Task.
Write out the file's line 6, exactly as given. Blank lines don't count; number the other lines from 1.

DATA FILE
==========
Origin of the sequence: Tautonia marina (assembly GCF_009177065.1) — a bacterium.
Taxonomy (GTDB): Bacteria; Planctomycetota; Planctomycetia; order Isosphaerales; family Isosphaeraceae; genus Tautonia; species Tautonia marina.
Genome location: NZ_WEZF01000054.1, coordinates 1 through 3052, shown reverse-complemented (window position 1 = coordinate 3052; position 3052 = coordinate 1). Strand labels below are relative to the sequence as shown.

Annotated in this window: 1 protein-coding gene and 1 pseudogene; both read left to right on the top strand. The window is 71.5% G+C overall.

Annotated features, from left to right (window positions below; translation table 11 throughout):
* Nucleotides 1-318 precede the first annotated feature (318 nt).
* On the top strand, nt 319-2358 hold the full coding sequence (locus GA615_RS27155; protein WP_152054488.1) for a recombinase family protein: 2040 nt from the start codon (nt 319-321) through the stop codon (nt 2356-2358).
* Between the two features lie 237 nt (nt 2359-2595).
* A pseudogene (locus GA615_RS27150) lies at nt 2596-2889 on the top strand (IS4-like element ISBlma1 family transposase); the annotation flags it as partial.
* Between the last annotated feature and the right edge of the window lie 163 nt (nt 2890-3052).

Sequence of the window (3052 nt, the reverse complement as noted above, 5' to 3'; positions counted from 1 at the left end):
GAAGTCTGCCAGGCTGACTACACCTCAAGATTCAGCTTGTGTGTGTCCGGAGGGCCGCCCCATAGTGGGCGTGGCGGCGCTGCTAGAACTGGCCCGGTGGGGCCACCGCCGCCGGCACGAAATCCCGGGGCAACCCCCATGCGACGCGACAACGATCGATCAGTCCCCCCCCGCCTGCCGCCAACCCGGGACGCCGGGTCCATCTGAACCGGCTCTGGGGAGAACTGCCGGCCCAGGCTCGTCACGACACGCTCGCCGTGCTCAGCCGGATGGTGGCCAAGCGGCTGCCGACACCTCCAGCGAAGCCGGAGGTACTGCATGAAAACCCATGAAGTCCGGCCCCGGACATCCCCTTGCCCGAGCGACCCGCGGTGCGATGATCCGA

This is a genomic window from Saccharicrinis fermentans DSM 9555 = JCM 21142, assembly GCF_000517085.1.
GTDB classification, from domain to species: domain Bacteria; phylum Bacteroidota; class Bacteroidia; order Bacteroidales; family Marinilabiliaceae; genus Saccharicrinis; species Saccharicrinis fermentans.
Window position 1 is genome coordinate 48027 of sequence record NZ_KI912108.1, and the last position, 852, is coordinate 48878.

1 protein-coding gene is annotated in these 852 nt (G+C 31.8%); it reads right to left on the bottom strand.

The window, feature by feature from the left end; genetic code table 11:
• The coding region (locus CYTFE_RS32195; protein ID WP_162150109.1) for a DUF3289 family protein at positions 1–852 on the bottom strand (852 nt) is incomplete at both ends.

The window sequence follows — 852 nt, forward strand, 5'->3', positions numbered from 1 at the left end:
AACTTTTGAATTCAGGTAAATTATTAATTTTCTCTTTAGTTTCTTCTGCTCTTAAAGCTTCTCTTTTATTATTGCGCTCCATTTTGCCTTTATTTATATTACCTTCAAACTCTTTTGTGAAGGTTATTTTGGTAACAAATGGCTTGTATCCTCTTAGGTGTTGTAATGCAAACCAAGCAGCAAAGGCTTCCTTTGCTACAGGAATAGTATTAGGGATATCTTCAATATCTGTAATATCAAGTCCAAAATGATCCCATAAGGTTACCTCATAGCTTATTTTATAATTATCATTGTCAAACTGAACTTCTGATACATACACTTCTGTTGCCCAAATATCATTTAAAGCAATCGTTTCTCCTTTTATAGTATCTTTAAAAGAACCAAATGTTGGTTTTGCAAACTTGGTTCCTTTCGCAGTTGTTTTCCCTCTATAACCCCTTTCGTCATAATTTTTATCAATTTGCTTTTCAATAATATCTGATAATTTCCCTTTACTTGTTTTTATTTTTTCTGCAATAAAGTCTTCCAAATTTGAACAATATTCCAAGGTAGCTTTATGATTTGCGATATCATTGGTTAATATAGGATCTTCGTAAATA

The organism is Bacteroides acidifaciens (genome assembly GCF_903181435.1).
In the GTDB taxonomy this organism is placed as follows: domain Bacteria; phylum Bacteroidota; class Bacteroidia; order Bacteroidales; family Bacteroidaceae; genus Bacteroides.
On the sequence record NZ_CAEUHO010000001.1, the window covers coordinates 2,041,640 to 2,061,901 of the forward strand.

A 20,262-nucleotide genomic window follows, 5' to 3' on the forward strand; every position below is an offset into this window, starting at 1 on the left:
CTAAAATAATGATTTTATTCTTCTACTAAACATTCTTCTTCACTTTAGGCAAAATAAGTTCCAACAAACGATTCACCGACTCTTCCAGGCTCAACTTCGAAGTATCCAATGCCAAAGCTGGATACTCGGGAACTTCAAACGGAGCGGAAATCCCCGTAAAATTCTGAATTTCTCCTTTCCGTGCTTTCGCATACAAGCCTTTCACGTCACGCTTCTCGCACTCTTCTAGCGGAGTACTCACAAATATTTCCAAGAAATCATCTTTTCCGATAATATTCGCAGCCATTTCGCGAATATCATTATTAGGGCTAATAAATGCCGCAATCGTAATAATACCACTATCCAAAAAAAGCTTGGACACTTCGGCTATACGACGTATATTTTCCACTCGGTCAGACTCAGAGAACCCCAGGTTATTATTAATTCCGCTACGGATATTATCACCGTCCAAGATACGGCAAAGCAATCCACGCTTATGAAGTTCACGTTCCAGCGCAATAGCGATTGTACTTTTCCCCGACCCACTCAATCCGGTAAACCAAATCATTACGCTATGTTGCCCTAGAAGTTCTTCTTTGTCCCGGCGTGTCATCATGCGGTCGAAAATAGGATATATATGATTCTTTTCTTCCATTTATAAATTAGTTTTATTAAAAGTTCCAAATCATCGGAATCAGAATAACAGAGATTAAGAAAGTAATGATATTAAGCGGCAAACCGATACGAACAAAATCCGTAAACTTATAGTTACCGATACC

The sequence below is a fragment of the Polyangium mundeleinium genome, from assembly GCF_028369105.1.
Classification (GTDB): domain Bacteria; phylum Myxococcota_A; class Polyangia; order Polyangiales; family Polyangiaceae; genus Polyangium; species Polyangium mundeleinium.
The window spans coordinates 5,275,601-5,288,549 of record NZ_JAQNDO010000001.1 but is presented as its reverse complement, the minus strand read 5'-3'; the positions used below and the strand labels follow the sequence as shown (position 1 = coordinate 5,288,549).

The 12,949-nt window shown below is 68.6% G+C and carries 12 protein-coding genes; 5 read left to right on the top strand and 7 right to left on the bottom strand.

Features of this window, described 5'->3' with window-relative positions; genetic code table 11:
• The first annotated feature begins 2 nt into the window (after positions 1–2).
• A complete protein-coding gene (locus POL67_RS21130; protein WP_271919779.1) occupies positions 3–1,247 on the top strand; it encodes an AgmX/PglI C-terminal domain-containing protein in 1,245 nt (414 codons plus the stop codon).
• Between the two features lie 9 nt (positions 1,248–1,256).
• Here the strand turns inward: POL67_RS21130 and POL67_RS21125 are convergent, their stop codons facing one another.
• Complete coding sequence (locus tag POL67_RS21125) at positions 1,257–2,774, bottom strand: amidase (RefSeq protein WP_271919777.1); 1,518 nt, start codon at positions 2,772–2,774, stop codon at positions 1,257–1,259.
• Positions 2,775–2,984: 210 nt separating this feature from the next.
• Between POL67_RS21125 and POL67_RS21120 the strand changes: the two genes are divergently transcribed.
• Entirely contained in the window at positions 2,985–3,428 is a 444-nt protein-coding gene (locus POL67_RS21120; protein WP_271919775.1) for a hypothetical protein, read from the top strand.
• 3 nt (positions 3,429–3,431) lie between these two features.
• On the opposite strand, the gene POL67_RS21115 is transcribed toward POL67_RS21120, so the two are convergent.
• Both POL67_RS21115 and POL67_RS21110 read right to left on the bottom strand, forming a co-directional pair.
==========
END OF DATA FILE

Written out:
* Nucleotides 1-318 precede the first annotated feature (318 nt).